In recent days our police officers have been busy dispersing two groups of rioters: On the one hand, fans of soccer team Beitar Jerusalem, who were rioting while celebrating the winning of the national championship, and on the other hand, hundreds of university students,
When it comes to Beitar fans, there is broad public agreement that police actions in maintaining law and order, even by using force, are justified. Yet what is true for the fans apparently is improper when it comes to the students' struggle.
Student leaders, backed by the media, are wailing after every rioting session: "The police officers beat me up - they dragged me - these cops are so violent." They also make sure to photograph the work of the police, and of course do it in a manner detached from the chronological events.
As a rule, the Israeli public and justice system display a double standard when it comes to rioting demonstrators: When the "orange" settlers and their supporters, for ideological reasons and in an attempt to prevent the destruction of thousands of homes, blocked roadways ahead of the disengagement â€“ they were treated as if they were undermining the rule of law. The police and prosecutor's office viewed them as criminals, and some of them were even convicted and jailed.
Yet when the students, who are fighting for 500 dollars, block major streets in the large cities and disrupt daily lives just because they want money, the police talk to them, journalists encourage them, and the Israeli public hopes they succeed.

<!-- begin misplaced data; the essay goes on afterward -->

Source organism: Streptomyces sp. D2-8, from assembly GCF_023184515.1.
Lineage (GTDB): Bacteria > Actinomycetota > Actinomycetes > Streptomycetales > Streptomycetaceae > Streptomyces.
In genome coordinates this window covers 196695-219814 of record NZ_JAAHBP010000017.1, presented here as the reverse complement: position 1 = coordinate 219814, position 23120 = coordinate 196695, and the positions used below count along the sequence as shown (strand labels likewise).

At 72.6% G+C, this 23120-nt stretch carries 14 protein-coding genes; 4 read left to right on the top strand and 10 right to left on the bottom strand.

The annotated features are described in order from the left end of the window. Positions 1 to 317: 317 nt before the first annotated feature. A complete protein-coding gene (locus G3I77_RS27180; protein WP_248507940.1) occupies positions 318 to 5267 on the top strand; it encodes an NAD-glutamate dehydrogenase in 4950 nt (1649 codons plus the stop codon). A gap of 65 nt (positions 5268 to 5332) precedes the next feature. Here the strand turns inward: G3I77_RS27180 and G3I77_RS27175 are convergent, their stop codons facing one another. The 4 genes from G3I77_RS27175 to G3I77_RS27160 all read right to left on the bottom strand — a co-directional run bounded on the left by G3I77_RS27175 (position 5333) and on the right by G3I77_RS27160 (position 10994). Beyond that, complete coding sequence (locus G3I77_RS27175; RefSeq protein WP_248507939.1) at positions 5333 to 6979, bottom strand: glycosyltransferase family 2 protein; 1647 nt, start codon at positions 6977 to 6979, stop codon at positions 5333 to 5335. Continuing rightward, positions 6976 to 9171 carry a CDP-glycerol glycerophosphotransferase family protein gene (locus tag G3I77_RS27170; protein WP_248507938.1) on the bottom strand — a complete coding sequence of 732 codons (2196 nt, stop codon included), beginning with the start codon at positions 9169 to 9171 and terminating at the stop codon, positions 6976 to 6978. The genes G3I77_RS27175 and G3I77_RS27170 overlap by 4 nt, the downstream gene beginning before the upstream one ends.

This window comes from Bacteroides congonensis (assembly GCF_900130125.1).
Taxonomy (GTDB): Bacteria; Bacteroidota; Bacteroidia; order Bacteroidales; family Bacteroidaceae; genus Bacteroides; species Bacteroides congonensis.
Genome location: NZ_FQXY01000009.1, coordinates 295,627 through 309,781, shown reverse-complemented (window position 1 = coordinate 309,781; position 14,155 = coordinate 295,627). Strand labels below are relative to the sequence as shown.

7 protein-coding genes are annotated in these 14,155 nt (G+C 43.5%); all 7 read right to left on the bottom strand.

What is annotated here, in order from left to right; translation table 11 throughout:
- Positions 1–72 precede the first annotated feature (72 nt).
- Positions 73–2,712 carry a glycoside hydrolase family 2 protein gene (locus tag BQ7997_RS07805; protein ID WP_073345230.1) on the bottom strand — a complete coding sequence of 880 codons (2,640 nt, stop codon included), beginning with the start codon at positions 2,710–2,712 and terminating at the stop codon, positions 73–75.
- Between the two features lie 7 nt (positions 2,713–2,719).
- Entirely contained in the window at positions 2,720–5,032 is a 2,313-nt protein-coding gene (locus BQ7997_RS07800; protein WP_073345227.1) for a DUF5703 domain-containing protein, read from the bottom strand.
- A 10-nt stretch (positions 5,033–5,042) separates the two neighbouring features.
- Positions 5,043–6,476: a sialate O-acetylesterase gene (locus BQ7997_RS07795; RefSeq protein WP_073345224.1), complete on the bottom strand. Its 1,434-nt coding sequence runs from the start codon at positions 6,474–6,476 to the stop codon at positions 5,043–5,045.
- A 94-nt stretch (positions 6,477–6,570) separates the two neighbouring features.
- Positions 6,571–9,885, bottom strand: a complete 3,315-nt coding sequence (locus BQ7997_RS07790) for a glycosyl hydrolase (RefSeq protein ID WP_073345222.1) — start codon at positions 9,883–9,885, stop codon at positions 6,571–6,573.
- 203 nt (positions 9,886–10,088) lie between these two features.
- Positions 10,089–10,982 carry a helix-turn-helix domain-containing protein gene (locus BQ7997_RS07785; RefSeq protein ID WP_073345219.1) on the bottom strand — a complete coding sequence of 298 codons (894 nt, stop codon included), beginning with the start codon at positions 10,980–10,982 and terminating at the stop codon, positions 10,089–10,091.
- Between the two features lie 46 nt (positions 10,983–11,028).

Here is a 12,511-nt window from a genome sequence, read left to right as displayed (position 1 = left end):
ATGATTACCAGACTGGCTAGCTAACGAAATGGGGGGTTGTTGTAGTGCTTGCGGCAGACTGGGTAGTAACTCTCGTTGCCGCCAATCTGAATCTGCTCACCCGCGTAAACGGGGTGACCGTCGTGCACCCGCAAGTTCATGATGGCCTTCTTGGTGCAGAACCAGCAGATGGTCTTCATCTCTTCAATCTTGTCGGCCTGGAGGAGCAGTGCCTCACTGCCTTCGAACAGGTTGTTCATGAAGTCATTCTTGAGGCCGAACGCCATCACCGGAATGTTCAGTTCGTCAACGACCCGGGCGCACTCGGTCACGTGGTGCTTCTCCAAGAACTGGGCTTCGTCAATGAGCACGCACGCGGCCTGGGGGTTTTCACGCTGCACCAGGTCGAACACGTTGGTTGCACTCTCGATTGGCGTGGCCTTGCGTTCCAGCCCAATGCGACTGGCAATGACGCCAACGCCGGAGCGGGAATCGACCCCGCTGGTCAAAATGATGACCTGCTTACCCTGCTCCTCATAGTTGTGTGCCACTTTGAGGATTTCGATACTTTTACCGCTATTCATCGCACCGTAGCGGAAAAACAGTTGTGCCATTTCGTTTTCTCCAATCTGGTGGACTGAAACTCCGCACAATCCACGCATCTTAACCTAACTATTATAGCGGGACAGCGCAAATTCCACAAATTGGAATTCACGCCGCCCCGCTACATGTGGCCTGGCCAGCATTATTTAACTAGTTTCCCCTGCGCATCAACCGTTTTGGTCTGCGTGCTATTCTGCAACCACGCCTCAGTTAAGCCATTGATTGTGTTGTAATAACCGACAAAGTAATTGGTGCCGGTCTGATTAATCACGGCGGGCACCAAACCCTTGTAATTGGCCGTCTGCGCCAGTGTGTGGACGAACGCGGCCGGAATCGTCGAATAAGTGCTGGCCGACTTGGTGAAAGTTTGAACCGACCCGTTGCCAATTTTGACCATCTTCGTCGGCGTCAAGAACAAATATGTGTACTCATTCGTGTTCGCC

Police inquiry needed
As opposed to less popular demonstrations, in the student protest I have yet to see a parade of Knesset members facing the microphones with a concerned facial expression, warning against anarchy, and calling on the legal system to jail student leaders because otherwise Israeli democracy would collapse.
The opposite is true: Those law abiding Knesset members are actually pointing the finger at the police and charge them with resorting to exaggerated violence. Some MKs even recommended that the police conduct be investigated.
A police inquiry may indeed be in order, yet the police itself should be investigated for not undertaking more drastic measures. It must provide answers, for example, for questions such as how 200 students managed to block Jerusalem's Jaffa Street for two hours while police officers under the direction of District Commander Ilan Franco failed to remove them from there.
I would like to make it clear that my words are not meant to weaken the resolve of student leaders. The opposite is true: As a former student leader myself in the 1998 struggle, I hope they succeed. I also believe that violating the law during this struggle is a legitimate way to achieve their goals. However, they must know and take into account that anyone who violates the law knowingly deserves punishment.
The Israeli law enforcement system must hold long debates in order to formulate procedures against ideological offenders â€“ and utilize them in an equal manner. Such procedures, which would be publicized, may also deter rioters, while guiding police officers regarding what can and cannot be done in the face of rioters in Bil'in, Jerusalem's soccer stadium, Samaria hills â€“ and also at university campuses.
The writer is a public relations professional and was among student leaders during the 1998 struggle